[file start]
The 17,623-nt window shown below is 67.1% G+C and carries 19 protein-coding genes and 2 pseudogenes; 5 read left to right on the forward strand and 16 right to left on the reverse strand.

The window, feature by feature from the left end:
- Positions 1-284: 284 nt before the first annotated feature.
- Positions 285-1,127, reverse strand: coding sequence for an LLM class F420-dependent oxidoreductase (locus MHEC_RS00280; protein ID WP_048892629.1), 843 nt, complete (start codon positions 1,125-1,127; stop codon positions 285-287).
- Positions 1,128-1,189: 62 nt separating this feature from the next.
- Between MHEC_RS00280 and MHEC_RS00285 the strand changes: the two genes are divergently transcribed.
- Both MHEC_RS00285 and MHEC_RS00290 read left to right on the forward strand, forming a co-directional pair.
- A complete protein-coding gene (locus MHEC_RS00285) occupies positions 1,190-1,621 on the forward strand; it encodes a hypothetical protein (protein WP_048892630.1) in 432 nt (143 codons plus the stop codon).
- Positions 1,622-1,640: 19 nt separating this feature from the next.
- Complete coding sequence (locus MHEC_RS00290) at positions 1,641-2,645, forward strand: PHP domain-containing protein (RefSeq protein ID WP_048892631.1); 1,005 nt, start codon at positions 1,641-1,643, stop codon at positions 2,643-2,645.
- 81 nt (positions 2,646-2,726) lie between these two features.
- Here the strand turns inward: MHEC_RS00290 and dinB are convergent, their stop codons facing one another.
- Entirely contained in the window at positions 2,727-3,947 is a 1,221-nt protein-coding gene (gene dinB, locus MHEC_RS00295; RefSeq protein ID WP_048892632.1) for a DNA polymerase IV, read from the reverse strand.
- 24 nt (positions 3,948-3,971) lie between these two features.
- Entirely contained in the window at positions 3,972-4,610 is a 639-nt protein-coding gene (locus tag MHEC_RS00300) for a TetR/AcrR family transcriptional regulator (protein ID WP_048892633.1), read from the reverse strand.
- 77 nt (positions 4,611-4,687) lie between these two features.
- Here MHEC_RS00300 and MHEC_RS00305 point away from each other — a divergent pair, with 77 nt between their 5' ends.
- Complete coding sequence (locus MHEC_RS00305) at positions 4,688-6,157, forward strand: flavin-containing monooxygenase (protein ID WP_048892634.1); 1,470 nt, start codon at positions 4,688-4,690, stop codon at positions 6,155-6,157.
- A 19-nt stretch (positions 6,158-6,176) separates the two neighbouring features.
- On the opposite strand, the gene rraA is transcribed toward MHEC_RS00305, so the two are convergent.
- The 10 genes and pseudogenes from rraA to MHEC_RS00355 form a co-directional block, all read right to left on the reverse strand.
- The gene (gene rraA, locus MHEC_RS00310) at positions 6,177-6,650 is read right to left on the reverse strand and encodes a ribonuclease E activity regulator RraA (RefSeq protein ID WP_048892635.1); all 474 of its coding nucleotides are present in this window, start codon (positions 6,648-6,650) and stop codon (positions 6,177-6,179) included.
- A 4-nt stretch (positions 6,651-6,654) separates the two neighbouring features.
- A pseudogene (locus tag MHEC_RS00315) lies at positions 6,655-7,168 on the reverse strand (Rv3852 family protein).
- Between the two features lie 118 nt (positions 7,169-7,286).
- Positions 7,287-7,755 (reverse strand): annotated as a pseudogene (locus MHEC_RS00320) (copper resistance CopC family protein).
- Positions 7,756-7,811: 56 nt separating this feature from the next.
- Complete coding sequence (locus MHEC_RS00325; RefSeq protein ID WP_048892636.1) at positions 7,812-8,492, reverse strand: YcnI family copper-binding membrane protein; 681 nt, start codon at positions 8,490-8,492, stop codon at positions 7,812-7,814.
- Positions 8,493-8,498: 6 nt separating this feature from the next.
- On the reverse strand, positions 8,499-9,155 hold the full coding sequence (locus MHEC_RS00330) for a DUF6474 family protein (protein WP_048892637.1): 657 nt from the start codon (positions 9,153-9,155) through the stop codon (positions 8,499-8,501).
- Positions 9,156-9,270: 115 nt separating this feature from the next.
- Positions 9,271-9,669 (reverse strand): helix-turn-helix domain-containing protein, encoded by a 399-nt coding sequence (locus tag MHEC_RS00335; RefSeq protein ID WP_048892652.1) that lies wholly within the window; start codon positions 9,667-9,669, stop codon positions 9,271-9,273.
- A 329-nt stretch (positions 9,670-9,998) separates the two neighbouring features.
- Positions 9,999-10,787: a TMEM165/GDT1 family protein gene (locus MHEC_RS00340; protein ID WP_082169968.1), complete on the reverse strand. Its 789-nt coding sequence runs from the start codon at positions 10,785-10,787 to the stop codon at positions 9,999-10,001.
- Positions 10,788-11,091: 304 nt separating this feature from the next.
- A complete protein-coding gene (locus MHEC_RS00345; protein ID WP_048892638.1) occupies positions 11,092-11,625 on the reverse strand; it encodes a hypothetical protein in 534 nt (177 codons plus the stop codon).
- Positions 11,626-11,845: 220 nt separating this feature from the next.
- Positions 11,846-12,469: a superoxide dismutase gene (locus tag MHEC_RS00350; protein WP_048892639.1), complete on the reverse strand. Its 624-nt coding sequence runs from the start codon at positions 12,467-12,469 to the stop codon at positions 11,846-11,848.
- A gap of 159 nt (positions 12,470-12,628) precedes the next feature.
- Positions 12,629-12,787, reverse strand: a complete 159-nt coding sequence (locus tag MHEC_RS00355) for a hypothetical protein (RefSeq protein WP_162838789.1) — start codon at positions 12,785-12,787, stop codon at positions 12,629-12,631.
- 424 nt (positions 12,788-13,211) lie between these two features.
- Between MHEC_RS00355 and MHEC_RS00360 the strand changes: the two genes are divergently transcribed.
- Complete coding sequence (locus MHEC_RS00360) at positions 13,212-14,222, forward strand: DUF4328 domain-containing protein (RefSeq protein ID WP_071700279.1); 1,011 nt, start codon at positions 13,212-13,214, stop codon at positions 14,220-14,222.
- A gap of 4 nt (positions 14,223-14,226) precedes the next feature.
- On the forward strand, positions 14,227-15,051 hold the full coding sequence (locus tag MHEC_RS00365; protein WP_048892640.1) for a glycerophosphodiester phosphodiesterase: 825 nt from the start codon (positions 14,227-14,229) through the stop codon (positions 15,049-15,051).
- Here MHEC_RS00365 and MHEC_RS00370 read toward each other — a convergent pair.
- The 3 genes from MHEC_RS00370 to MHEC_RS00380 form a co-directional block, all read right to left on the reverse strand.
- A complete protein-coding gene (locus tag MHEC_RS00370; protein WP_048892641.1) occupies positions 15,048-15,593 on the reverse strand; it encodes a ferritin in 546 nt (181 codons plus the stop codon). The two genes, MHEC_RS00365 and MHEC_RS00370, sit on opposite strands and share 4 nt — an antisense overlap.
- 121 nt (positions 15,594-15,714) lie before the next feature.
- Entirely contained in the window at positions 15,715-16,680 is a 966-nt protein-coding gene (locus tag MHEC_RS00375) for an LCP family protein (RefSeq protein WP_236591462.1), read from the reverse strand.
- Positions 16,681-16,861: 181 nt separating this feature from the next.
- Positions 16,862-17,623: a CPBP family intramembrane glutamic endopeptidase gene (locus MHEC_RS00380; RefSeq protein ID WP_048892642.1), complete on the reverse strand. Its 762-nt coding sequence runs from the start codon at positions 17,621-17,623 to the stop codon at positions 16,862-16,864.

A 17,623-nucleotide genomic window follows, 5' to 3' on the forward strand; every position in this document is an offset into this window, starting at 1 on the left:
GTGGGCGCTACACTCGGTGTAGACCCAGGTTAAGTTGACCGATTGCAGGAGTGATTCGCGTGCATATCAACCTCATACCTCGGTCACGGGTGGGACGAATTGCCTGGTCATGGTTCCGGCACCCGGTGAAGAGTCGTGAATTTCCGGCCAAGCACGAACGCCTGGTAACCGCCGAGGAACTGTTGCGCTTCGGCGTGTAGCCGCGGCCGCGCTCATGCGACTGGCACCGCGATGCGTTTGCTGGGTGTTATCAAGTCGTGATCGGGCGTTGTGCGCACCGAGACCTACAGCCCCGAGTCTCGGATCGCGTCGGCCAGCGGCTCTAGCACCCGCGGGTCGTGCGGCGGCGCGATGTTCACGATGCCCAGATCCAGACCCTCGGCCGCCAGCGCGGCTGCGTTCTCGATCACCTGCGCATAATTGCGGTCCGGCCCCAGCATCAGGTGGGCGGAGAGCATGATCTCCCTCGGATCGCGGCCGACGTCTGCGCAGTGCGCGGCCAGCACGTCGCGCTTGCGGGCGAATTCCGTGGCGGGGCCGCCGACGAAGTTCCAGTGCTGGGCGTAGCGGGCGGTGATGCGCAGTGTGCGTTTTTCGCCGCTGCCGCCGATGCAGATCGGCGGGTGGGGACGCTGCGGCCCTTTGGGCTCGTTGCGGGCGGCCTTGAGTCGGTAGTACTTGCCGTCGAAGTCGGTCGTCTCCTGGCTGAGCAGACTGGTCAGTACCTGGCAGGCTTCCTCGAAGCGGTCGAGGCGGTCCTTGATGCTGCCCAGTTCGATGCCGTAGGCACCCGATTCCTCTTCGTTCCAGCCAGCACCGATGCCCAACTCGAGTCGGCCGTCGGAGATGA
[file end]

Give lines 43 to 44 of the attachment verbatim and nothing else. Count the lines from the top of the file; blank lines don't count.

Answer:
- Complete coding sequence (locus MHEC_RS00360) at positions 13,212-14,222, forward strand: DUF4328 domain-containing protein (RefSeq protein ID WP_071700279.1); 1,011 nt, start codon at positions 13,212-13,214, stop codon at positions 14,220-14,222.
- A gap of 4 nt (positions 14,223-14,226) precedes the next feature.